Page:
Swimming – “The Scottish Olympic and International Swimming & Training Committee”
The “Scottish Olympic Training Scheme” had been established to coach potential Olympians and by 1930, International competition had expanded and there was a need for a more permanent body to deal with all aspects of International swimming.
Consequently in 1932, the S.A.S.A. established a “Scottish Olympic and International Swimming and Training Committee”, which in addition to absorbing the coaching responsibilities of the “S.O.T.S.”, it was responsible for:
i) Arranging trials and selecting teams for the Empire Games and the Inter-Country Speed Swimming Contest.
ii) Establishing and promoting an Inter-District Contest on the lines of the Inter- Country Speed Swimming Contest.
iii) Raising funds to pay for its activities.
In the seven year period up to the outbreak of World War II, the Committee was quite innovative in its attempts to improve the standard of Scottish International swimming. One of its priorities was to give swimmers as much International experience as possible and although the Committee did not have enough money to arrange Scottish foreign tours, it did attract good International Competition to Scotland. In 1935 a team of Dutch swimmers and water polo players toured the country. The Dutchmen visited Falkirk, Glasgow, Airdrie, Alloa, Paisley and Edinburgh. R Cunningham, the Association’s Secretary, noted:
“this tour was, without doubt, the biggest thing ever attempted in Scottish swimming circles. We got an insight into Continental polo and swimming which, I am sure, has left its mark for the better.”
Another priority was to identify and encourage young swimming talent. In 1936, the Chief Coach organised a variety of “’inter-club nights” at which young swimmers from groups of neighbouring clubs were invited to compete in various races. At the same time, the Committee introduced an Award Scheme to encourage the most gifted youngsters to train regularly and swimmers who achieved the “standard times” could purchase an Olympic Badge.
The Olympic Badge Scheme was a great success and in the first two years, 233 swimmers gained Lapel or Costume Badges and at 1s. per award, it was also a useful source of income. The Scheme proved that there was a lot of talented swimmers around the country and to encourage them to train harder and raise their sights, the Committee published a “Swimmers’ Diary” in 1938. It contained; a table of Olympic Badge Standard Times; lists of Scottish Native, Scottish All-Comers and British Native Records; Tables of Scottish Championship Winners; dates and times of all forthcoming District and National Championships and an insightful message from the Chief Coach, Hugh Francis, who wrote:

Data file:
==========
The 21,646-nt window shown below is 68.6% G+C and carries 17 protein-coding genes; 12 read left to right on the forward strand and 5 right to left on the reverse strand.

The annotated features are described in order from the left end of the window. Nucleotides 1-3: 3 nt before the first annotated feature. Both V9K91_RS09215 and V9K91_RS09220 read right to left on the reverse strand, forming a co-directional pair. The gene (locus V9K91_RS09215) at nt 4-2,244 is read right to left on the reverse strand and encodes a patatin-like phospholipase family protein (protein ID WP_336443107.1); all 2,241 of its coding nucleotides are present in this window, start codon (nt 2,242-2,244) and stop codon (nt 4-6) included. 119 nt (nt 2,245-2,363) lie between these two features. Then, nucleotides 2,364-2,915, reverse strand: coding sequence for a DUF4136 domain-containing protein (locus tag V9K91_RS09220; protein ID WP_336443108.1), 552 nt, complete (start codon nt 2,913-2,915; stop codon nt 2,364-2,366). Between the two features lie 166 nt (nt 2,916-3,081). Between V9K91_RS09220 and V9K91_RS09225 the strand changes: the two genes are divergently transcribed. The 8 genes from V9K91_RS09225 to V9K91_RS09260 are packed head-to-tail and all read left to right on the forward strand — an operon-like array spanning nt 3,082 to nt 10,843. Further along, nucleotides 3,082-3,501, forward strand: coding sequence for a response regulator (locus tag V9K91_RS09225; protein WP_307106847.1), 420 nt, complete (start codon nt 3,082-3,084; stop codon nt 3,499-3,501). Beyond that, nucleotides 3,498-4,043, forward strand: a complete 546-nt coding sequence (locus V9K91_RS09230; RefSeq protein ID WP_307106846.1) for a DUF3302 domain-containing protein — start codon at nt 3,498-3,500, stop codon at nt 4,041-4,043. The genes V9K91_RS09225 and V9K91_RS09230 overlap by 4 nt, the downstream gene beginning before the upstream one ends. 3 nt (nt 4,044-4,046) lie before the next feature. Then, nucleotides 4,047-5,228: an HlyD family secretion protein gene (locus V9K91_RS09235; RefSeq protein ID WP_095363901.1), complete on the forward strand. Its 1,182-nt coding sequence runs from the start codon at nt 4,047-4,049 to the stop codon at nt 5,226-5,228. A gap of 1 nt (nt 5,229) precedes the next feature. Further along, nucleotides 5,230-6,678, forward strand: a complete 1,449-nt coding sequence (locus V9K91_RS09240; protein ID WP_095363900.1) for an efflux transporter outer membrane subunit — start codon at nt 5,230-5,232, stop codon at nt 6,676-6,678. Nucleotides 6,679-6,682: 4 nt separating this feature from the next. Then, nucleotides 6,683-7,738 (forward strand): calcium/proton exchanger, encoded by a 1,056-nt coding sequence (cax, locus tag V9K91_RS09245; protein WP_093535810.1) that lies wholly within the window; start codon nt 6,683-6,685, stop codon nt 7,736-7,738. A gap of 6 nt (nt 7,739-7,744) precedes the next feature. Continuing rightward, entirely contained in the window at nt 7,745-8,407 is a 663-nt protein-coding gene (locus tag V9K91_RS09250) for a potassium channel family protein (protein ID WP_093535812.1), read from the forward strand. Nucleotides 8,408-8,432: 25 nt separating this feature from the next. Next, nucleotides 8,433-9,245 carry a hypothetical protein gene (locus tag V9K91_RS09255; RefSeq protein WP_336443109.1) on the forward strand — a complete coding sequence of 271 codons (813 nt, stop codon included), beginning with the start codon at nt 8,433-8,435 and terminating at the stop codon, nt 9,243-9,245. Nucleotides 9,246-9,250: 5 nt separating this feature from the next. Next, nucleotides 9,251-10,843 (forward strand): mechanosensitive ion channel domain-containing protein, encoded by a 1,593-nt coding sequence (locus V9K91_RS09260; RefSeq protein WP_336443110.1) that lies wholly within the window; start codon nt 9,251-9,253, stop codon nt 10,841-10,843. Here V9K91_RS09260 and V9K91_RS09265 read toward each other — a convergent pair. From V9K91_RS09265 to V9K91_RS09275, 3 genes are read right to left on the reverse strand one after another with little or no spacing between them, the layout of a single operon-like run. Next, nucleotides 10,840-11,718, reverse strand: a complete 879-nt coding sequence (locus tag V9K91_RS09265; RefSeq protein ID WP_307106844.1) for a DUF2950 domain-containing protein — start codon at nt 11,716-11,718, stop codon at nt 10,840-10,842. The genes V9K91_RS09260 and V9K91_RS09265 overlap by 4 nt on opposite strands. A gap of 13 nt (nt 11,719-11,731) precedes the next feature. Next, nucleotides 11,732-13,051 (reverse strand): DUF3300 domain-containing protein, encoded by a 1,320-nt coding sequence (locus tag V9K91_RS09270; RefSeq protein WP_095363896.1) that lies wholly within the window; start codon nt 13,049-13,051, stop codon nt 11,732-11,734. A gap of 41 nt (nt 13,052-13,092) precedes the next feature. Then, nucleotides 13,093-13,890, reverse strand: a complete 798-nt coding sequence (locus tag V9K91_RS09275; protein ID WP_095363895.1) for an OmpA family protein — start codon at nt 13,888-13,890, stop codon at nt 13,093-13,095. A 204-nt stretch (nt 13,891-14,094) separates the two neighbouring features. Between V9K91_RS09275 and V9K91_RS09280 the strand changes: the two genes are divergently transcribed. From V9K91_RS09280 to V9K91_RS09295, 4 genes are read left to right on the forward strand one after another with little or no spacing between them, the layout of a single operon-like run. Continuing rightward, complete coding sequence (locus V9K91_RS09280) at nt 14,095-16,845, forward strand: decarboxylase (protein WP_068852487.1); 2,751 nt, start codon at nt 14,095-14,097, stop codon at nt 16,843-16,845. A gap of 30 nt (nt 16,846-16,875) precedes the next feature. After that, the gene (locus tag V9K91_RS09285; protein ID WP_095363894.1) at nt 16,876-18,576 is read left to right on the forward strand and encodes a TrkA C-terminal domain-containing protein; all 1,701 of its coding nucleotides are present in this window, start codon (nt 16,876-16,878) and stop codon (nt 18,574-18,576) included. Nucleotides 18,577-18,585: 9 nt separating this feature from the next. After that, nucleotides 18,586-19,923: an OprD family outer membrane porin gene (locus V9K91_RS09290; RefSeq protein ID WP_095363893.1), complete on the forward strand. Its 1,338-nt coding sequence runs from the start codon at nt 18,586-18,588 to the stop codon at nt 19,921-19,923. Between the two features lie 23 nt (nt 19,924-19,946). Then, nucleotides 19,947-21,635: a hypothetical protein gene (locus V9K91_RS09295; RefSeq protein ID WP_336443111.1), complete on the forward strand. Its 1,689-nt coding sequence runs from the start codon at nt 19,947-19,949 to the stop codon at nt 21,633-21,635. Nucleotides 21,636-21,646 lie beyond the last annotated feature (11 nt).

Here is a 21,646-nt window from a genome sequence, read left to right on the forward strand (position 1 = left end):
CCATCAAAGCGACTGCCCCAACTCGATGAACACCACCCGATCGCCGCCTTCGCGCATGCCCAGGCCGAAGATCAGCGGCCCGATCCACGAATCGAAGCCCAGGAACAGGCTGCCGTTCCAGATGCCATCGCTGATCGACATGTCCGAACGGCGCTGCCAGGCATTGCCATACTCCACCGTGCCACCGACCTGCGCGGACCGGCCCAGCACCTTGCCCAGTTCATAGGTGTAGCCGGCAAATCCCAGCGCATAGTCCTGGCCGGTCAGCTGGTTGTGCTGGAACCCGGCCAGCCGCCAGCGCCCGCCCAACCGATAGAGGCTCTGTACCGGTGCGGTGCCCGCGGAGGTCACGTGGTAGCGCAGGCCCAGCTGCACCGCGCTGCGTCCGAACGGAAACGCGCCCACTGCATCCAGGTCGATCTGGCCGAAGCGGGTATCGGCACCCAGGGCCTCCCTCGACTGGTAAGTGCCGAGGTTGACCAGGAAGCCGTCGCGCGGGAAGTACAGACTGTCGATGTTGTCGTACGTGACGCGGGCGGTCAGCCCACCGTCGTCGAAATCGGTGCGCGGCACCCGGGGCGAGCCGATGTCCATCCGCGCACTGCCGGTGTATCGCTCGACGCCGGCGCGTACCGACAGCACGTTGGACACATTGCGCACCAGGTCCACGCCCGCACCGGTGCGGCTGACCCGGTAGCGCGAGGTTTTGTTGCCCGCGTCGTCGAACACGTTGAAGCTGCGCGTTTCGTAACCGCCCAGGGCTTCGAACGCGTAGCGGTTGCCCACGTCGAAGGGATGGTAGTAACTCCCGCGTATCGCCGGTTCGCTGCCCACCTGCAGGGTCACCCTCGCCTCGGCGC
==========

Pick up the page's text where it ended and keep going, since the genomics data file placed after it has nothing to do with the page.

“’The swimmer who desires to gain National and Individual success must train and train regularly. Playing about each time you visit the swimming pool is far from training and although you swim regularly, that does not keep you in form for contests of importance.”
R. K. Absolom (Govanhill), a member of the Water Polo Selection Committee, offered further advice:
“One aim for every swimmer and polo player should be Club Prestige – District Honour – Country’s Glory.”’
Only so much could be achieved by a single National Committee and so, in the mid-1930s, each District was asked to establish a local “Olympic and International Swimming and Training Committee”. The North District was particularly diligent. In 1936, it secured the use of a pool each Sunday and gathered together a group of coaches under the leadership of A. Strachan to train “’promising pupils”. The Scottish Chief Coach, Hugh Francis, was invited to some of the sessions and it also arranged special “’Olympic Lapel Badge Evenings”, at which youngsters were given the opportunity to race for the various Standard Times.
Between 1926-39 the S.O.T.S. and the S.O.I.S.T.C. had worked hard to improve International performances and they had helped Scottish swimmers to win 3 Gold, 8 Silver and 15 Bronze medals at the various Olympic, European and Empire Competitions, however their major achievements had been to raise the status of coaches and the importance of coaching and convince gifted swimmers of the need for regular, serious training.
By the outbreak of World War II, the sport had rid itself of quite a lot of its Victorian heritage of novelty, spectacle, entertainment and light heartedness.